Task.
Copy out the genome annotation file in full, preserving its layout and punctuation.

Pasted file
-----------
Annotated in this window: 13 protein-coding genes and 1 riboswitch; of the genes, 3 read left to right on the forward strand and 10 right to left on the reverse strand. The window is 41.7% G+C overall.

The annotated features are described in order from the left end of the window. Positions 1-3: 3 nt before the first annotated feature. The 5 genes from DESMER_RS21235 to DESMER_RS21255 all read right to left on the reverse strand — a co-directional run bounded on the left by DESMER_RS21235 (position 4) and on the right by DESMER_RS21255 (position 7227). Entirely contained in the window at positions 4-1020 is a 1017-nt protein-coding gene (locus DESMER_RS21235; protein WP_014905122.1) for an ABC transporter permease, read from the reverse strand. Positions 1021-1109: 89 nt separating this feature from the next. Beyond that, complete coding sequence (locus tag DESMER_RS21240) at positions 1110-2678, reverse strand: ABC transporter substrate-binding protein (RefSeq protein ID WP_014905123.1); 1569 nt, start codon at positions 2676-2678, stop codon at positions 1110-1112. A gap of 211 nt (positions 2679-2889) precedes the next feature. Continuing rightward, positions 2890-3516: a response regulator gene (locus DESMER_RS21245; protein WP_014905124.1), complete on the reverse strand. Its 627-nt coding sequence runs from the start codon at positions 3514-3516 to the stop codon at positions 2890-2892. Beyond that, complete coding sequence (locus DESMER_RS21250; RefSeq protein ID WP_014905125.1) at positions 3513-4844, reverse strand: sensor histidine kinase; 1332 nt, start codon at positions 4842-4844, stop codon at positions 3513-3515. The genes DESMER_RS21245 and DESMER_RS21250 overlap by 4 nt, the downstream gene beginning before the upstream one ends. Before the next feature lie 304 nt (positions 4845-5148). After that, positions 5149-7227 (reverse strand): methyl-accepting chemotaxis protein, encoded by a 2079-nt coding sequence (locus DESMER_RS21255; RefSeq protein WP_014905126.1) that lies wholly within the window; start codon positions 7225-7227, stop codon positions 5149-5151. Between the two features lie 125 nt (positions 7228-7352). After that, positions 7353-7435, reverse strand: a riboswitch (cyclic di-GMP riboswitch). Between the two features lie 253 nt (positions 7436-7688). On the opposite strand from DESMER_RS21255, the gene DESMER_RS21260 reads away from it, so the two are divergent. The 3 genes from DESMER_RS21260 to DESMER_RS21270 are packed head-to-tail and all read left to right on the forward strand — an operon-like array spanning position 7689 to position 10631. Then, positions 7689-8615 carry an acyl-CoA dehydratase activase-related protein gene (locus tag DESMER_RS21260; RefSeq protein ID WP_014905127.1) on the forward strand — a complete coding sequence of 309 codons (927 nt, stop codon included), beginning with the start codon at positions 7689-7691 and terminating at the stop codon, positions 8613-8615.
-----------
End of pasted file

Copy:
Annotated in this window: 13 protein-coding genes and 1 riboswitch; of the genes, 3 read left to right on the forward strand and 10 right to left on the reverse strand. The window is 41.7% G+C overall.

The annotated features are described in order from the left end of the window. Positions 1-3: 3 nt before the first annotated feature. The 5 genes from DESMER_RS21235 to DESMER_RS21255 all read right to left on the reverse strand — a co-directional run bounded on the left by DESMER_RS21235 (position 4) and on the right by DESMER_RS21255 (position 7227). Entirely contained in the window at positions 4-1020 is a 1017-nt protein-coding gene (locus DESMER_RS21235; protein WP_014905122.1) for an ABC transporter permease, read from the reverse strand. Positions 1021-1109: 89 nt separating this feature from the next. Beyond that, complete coding sequence (locus tag DESMER_RS21240) at positions 1110-2678, reverse strand: ABC transporter substrate-binding protein (RefSeq protein ID WP_014905123.1); 1569 nt, start codon at positions 2676-2678, stop codon at positions 1110-1112. A gap of 211 nt (positions 2679-2889) precedes the next feature. Continuing rightward, positions 2890-3516: a response regulator gene (locus DESMER_RS21245; protein WP_014905124.1), complete on the reverse strand. Its 627-nt coding sequence runs from the start codon at positions 3514-3516 to the stop codon at positions 2890-2892. Beyond that, complete coding sequence (locus DESMER_RS21250; RefSeq protein ID WP_014905125.1) at positions 3513-4844, reverse strand: sensor histidine kinase; 1332 nt, start codon at positions 4842-4844, stop codon at positions 3513-3515. The genes DESMER_RS21245 and DESMER_RS21250 overlap by 4 nt, the downstream gene beginning before the upstream one ends. Before the next feature lie 304 nt (positions 4845-5148). After that, positions 5149-7227 (reverse strand): methyl-accepting chemotaxis protein, encoded by a 2079-nt coding sequence (locus DESMER_RS21255; RefSeq protein WP_014905126.1) that lies wholly within the window; start codon positions 7225-7227, stop codon positions 5149-5151. Between the two features lie 125 nt (positions 7228-7352). After that, positions 7353-7435, reverse strand: a riboswitch (cyclic di-GMP riboswitch). Between the two features lie 253 nt (positions 7436-7688). On the opposite strand from DESMER_RS21255, the gene DESMER_RS21260 reads away from it, so the two are divergent. The 3 genes from DESMER_RS21260 to DESMER_RS21270 are packed head-to-tail and all read left to right on the forward strand — an operon-like array spanning position 7689 to position 10631. Then, positions 7689-8615 carry an acyl-CoA dehydratase activase-related protein gene (locus tag DESMER_RS21260; RefSeq protein ID WP_014905127.1) on the forward strand — a complete coding sequence of 309 codons (927 nt, stop codon included), beginning with the start codon at positions 7689-7691 and terminating at the stop codon, positions 8613-8615.